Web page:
So it wasn’t a matter of the story itself being unadaptable, but that you’d need a strong writer to condense what was originally forty-five episodes of material into a much more palatable twenty, without sacrificing story clarity or logic. And that’s where writer Jo Joon-young didn’t come in, because despite Moon Lovers having an enormous budget of thirteen million dollars, they skimped out on a seasoned writer, instead going with one who hadn’t worked since 2009, and whose prior works weren’t even well-regarded hits.
But let’s say that the writing wasn’t nonsensical and self-negating at every turn, with some strange choices I’ll still never understand. We’d be left with the directing, which on its own wouldn’t be able to save a show, but boy, could it have helped. I really tried to put my reservations about PD Kim Kyu-tae aside for this drama, despite being strangely fascinated by the problematic downward spiral his work has taken since he finally branched out on his own (as opposed to being one of two directors on a given project). He had such great potential when he worked on A Love to Kill, and his unique style was seemingly at its peak with Padam Padam: The Sound of His and Her Heartbeats, one of the four Noh Hee-kyung dramas that would shape his career.
And weirdly enough, his style was somewhat more tolerable with writer Noh Hee-kyung’s projects, even though I wonder if that’s what led him to believe that his style could work on any drama. By the time we got to It’s Okay, It’s Love, his was a style that was so off-putting that it would actively make me angry, because so many of his problems could be solved by just not shoving his camera into the actors’ faces. The idea of cinematic affectation, of using your shots to actually convey narrative information to the audience (gasp!), was completely lost on him. And never was that more apparent than in Moon Lovers.
So often, the shots were just wrong for the scene, with jarring closeups that failed to give us context and awareness of the characters’ surroundings. It was nice to be able to see the shifting emotions in Lee Jun-ki’s beautiful face, but in period dramas especially, we want to see the lush surroundings, the sumptuous costumes, or sometimes, even the other characters in a scene. That doesn’t seem like too much to ask, right?
But it was, which meant that two corners of the much-coveted Drama Trifecta were already missing. That left acting, which was a decidedly mixed bag. The lack of narrative focus made the excess of princes just that, but in a drama dependent on having the heroine be the audience’s eyes and ears into the strange world she found herself transported to, IU could not have been more woefully miscast. And the directing could not have been less helpful in that regard, since the endless closeups did the doe-eyed idol star no favors when her gamut of emotions seemed to encompass only shock and sadness.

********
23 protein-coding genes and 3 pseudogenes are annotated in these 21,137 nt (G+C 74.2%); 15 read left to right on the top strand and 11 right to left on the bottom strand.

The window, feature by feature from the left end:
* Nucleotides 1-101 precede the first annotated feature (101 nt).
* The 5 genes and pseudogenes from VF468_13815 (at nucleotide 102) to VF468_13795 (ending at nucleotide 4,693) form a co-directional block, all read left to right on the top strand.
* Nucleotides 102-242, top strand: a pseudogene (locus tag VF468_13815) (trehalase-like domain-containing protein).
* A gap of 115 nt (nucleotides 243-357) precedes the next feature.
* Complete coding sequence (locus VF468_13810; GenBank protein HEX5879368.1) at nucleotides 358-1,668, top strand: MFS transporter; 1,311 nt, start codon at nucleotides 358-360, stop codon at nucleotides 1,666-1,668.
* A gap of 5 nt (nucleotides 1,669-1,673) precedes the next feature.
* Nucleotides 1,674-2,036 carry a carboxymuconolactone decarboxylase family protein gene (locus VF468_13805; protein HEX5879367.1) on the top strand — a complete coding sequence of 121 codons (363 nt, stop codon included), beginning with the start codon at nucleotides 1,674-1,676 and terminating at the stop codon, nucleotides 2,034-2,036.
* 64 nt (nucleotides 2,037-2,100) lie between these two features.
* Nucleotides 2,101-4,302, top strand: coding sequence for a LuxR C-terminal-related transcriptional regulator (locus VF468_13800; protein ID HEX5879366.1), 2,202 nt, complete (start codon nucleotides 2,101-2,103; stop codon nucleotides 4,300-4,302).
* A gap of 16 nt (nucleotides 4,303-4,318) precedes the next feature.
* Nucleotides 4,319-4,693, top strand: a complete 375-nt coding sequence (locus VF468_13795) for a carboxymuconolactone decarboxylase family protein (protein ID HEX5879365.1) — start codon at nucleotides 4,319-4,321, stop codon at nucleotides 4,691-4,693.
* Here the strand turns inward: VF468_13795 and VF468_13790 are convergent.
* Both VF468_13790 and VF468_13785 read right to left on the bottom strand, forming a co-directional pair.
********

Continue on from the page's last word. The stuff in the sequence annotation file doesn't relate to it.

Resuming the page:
If nothing else, Moon Lovers even proved that behind-the-scenes woes aren’t solely reserved for live-shoot dramas, as the production team began to scramble after a disappointing premiere week, leading them to haphazardly edit all the footage they had into different versions of the episodes they’d already sent out for international consumption. Which, in turn, led to a good deal of confusion over why so many of the choices were made. It’s unfortunate, since there was just so much untapped potential for something great here—and there was one episode in twenty that proved it—but all dramaland can do is learn from this, and all we can do is try to move on from it.
Distilled Thoughts: 💁 ⏰ 🛀 👁 👃 👄 🎥 = 🍷 🍷 🍷 ☹️
On the Way to the Airport
On the Way to the Airport OST – Sun Woo Jung Ah – “City Sunset” [ Download ]
In a word, On the Way to the Airport was beautiful. The directing was lush, the overall tone of the drama thoughtful and intense, and while the storyline of two married people finding each other was relatively simple, it reached new depths with every episode.
And for all that, it was relatively unassuming, which is something I really came to love. It felt like the drama existed solely to tell its story, which came as a welcome reprieve from the shows that seem genetically engineered to hook you based on what audiences statistically go for, like there’s someone just crunching numbers behind the scenes in order to make sure the drama appeals to everyone at every moment.
As a repressed wife, mother, and careerwoman stuck in a baseline functional but essentially loveless marriage, Kim Haneul created a character who we could not only sympathize with, but even root for as she broke her marriage vows. Her relationship with the overly sweet and thoughtful Lee Sang-yoon worked because it felt so forbidden but so right at the same time. This was a drama constantly bristling with tension, where one well-timed look or one text could set off a flood of emotions, both in the characters and the audience. I’m pretty sure I couldn’t sit very still throughout the whole show, since I was prone to trying to talk the characters into just being together forever already.
Which is a bit weird for me, since I’m not the type to fangirl over the shows made to be fangirled over, and yet there I was, making a fool of myself for sixteen episodes. I wouldn’t change a moment of it though, since I love shows that can actually transport us into the midst of our characters’ lives, so that we feel every struggle as they do. The ups and downs of Su-ah and Do-woo’s relationship felt masterfully mapped out and based in reality, which owes a lot to the tempered directing hand and thoughtful writing. Some episodes could pass with few words spoken, with the story mostly being told through the use of music and long, lingering shots.